News & Blogs
Cumulonimbus 'Mushroom' Cloud Hovers in the Sky Near Amarillo, Texas
Published: June 12, 2019
Skygazers near Amarillo, Texas, were treated to the breathtaking sight of a cumulonimbus "mushroom" cloud associated with a thunderstorm southeast of the city Tuesday evening.
A cumulonimbus cloud is a towering, vertical cloud containing a thunderstorm, formed from water vapor forced upward by powerful upper-air currents.
Brian Archuleta shared the following photo from his drive home from work Tuesday evening, when the cumulonimbus cloud hovered in the sky. Notice the classic mushroom-like appearance, which is why cumulonimbus clouds are colloquially called mushroom clouds.
These clouds can form in squall lines, in clusters or all alone, as this one did Tuesday evening. They are capable of producing thunder, lightning, hail, strong winds and tornadoes.
The National Weather Service in Lubbock, Texas, had issued a severe thunderstorm warning on this storm about 7:50 p.m. CDT. However, there were no reports of large hail, damaging winds or tornadoes in the Texas Panhandle on Tuesday, so the mushroom cloud was more photogenic than harmful.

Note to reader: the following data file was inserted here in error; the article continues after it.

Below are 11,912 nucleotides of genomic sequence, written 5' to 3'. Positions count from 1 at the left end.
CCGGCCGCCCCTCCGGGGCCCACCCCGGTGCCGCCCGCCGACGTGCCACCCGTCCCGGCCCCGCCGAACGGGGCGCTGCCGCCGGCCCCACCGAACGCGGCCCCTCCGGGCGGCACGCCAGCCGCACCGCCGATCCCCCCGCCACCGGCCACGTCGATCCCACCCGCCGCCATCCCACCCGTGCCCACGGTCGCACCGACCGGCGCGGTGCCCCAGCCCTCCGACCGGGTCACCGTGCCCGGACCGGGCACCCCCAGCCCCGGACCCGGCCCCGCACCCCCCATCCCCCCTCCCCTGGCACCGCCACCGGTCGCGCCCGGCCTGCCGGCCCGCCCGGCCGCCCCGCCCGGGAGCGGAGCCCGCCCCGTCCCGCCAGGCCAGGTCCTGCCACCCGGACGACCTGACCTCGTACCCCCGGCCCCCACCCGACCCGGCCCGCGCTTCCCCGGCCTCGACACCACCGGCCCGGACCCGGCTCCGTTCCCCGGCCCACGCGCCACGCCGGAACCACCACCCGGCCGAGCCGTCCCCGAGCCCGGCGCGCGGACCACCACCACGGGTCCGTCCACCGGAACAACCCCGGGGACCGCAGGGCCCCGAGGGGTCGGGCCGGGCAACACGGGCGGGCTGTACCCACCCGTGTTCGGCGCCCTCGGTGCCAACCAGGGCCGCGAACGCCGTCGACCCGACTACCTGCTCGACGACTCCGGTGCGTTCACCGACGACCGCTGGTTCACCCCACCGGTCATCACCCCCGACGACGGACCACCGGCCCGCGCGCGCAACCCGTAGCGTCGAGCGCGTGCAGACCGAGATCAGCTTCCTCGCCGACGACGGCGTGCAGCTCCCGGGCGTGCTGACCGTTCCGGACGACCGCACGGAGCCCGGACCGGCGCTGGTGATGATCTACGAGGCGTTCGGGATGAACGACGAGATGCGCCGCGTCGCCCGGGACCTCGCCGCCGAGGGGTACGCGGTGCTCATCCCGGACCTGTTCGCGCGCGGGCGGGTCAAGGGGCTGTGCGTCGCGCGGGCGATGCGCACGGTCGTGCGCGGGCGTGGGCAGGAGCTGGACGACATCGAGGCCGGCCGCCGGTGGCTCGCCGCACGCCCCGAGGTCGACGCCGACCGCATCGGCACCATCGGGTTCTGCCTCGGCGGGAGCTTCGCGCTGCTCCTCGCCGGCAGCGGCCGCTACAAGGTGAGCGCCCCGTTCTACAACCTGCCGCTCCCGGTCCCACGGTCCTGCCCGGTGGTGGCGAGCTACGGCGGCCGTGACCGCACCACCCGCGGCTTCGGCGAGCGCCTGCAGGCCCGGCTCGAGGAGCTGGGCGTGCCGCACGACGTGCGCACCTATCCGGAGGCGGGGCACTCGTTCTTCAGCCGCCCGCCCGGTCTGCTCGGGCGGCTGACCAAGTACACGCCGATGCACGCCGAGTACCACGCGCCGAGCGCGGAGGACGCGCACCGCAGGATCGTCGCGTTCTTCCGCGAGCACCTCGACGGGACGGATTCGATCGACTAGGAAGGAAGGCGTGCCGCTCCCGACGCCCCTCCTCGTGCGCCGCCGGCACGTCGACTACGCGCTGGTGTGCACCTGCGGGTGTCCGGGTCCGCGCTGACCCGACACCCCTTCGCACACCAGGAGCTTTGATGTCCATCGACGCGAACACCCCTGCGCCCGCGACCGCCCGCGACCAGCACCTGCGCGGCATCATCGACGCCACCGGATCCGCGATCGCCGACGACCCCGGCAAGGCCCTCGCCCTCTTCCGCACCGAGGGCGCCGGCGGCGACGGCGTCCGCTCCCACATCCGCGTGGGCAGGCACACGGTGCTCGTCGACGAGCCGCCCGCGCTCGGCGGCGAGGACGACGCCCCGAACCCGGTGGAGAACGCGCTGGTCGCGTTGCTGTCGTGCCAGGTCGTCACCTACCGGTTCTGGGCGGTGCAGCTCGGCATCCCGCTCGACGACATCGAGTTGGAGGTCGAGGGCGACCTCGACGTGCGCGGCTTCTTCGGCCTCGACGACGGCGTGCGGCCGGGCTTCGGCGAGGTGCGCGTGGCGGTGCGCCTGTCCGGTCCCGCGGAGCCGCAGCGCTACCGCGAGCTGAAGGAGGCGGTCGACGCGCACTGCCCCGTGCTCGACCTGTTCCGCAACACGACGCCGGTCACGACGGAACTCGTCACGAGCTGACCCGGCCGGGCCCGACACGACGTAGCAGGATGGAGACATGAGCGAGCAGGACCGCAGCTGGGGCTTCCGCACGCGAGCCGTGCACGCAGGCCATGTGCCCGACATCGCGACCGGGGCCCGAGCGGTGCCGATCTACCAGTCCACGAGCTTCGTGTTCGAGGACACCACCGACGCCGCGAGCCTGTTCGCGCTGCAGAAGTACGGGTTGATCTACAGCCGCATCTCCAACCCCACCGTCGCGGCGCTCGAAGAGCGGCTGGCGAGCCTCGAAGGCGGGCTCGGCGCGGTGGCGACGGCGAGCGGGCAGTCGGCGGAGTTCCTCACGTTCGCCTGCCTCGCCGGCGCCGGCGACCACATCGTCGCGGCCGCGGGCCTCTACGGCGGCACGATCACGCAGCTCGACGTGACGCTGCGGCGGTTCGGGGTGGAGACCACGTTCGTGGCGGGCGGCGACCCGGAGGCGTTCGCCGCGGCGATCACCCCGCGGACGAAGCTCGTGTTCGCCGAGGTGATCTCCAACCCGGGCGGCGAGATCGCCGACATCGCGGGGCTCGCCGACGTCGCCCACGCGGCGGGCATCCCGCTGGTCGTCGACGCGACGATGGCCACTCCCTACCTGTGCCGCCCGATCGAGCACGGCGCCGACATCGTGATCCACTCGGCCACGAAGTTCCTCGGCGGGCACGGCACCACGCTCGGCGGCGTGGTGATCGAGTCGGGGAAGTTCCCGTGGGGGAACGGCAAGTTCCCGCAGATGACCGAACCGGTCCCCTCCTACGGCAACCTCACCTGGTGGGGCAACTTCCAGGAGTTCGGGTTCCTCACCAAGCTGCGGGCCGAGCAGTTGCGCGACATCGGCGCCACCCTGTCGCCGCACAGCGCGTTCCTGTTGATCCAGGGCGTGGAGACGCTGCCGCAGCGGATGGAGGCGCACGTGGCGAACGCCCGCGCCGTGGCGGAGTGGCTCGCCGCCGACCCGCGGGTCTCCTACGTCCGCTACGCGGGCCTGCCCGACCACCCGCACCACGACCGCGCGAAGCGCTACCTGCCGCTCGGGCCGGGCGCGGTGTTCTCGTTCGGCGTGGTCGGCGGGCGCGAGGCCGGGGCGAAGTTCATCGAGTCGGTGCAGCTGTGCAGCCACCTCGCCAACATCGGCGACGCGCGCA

It was a prime example of what meteorologists refer to as an isolated thunderstorm. As you can see in the two photos above, skies surrounding this lone cumulonimbus cloud were mostly clear.
Satellite imagery also captured the isolated nature of this storm, as shown by the billowing clouds and denoted by the white arrow in the animation below.
(Cooperative Institute for Research in the Atmosphere/Regional and Mesoscale Meteorology Branch)
The Weather Company’s primary journalistic mission is to report on breaking weather news, the environment and the importance of science to our lives. This story does not necessarily represent the position of our parent company, IBM.